The NDP aims at transforming Côte d’Ivoire into an emerging market and halving the poverty rate. The framework for poverty reduction can be improved by developing a program of targeted interventions to support growth in key strategic sectors, public investment management, maintaining fiscal and debt sustainability and implementation of energy sector reforms. The fiscal strategy focuses on scaling up public investment and sustainability. The public sector investment program and the macroeconomic projections of the PND are a good strategy. Risks to successful implementation are exogenous shocks, resistance to structural reforms, and sociopolitical instability in the country.
Mauritania’s third poverty reduction strategy paper provides a framework for an ambitious growth and poverty reduction agenda. The updated development perspective and principal objectives reflect the new economic and political realities to sustainably reduce poverty. Successful program implementation hinges on the government’s ownership and commitment. It will only succeed if the institutional framework remains stable, and the civil society is engaged on a permanent basis. Ensuring a broad social consensus for the strategy will make it easier to mobilize donor resources, thus easing financing constraints.
Congo’s first full Poverty Reduction and Growth Strategy underpinned the economic policy during a particularly challenging transitional period. The difficulty is in implementing the program in a rapidly evolving institutional environment. Developments during recent years demonstrate Congo’s capacity for growth and poverty alleviation if the right incentives are provided. Developments during the last year also indicate the government’s commitment to address the key issues, even in the face of significant political challenges. The government’s response to short-term concerns builds on a compelling vision of long-term development.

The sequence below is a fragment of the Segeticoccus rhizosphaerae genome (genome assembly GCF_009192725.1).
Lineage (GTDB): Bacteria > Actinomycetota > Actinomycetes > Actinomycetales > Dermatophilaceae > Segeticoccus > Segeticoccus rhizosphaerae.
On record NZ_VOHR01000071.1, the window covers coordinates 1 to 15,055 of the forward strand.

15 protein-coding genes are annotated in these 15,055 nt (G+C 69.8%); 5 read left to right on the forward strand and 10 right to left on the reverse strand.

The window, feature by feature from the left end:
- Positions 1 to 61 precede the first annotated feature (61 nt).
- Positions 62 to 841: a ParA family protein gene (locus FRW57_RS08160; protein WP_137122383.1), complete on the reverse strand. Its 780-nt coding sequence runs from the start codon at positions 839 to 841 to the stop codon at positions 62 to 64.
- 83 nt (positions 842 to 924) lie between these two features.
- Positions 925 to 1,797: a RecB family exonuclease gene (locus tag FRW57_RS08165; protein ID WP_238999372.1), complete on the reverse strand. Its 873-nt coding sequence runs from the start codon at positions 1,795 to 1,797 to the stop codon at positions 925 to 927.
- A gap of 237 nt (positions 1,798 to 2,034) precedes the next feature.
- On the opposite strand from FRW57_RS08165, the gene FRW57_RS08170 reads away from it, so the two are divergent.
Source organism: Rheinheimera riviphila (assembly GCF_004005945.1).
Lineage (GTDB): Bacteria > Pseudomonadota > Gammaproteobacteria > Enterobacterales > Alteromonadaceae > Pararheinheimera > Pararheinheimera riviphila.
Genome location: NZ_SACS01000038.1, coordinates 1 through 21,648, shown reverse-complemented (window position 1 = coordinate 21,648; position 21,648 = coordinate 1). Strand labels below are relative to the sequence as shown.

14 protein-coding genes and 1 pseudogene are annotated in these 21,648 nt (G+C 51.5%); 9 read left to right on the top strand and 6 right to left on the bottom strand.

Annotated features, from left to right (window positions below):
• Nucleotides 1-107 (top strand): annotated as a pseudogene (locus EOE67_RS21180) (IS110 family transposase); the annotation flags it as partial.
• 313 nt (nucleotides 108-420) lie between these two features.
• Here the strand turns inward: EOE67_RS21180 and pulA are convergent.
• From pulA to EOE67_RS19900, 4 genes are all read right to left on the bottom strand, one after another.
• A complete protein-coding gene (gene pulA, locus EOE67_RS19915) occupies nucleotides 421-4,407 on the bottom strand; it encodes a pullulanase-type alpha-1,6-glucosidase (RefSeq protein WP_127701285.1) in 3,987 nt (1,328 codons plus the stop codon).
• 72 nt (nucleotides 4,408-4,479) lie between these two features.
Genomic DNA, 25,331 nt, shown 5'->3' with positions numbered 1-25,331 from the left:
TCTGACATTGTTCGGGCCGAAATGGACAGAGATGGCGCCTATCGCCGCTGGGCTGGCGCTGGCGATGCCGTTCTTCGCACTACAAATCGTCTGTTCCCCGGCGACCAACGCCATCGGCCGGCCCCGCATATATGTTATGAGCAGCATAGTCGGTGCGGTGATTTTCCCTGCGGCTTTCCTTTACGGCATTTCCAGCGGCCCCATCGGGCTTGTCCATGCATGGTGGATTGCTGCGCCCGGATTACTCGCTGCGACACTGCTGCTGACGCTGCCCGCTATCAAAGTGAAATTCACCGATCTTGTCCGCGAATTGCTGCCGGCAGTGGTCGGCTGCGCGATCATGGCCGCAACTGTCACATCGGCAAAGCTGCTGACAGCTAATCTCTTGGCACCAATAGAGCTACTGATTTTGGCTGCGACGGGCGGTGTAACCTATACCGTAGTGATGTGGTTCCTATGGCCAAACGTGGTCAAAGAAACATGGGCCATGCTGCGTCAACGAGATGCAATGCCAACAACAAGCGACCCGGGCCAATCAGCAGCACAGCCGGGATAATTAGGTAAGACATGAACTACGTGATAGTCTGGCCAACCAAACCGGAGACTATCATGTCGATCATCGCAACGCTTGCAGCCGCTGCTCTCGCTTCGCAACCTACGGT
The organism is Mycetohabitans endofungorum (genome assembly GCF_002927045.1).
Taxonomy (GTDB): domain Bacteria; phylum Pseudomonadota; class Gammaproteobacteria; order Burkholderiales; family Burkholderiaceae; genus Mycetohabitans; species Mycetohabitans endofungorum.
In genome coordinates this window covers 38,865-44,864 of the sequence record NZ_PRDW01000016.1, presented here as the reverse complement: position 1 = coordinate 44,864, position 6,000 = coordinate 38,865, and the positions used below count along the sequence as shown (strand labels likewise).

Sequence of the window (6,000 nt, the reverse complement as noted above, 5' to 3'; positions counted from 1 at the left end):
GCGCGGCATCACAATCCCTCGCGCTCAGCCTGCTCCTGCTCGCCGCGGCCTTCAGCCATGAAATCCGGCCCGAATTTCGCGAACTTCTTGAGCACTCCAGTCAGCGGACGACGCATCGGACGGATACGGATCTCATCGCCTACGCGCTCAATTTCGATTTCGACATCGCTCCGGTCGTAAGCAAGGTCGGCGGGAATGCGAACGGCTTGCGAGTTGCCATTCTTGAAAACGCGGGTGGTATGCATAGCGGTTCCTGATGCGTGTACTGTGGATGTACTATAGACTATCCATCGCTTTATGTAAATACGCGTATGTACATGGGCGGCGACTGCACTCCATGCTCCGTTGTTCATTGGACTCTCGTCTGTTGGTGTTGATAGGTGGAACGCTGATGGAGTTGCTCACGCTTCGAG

The Poverty Reduction Strategy (PRS) of the Republic of Tajikistan for 2010–12 aims to serve as a medium-term program for the implementation of the National Development Strategy up to 2015. It will determine the major socioeconomic development of the country during this period, taking into account the impact of the global economic and financial crisis. The PRS, taking into account available resources and additional needs, indicates concrete actions for implementing institutional and economic reforms.
Since 1995, Tanzania has made major progress in economic reform and macroeconomic stabilization, resulting in strong growth and low inflation. This paper reviews Tanzania's growth performance and prospects and assesses the impact of growth on poverty. It finds that growth has been increasingly driven by higher factor productivity and that a continuation of recent policies should allow Tanzania to grow above 5 percent a year over the medium term. Furthermore, it finds that growth since 1995 has resulted in a significant decline of poverty and that prospects are favorable for Tanzania to attain its objectives for reducing income poverty by 2015.
In recent years, the IMF has released a growing number of reports and other documents covering economic and financial developments and trends in member countries. Each report, prepared by a staff team after discussions with government officials, is published at the option of the member country.
This paper presents the Second Progress Report 2001/02 for Tanzania’s Poverty Reduction Strategy. The report highlights the mileage achieved during 2001/02, and provides a synthesized poverty profile. It presents information on macroeconomic policies and structural reforms and how they link to poverty reduction. Issues of private sector development, impact of globalization, and debt sustainability are also part of the report. The report also discusses the implementation status of the key priority sectors for poverty reduction and the status of the Local Government Reform program.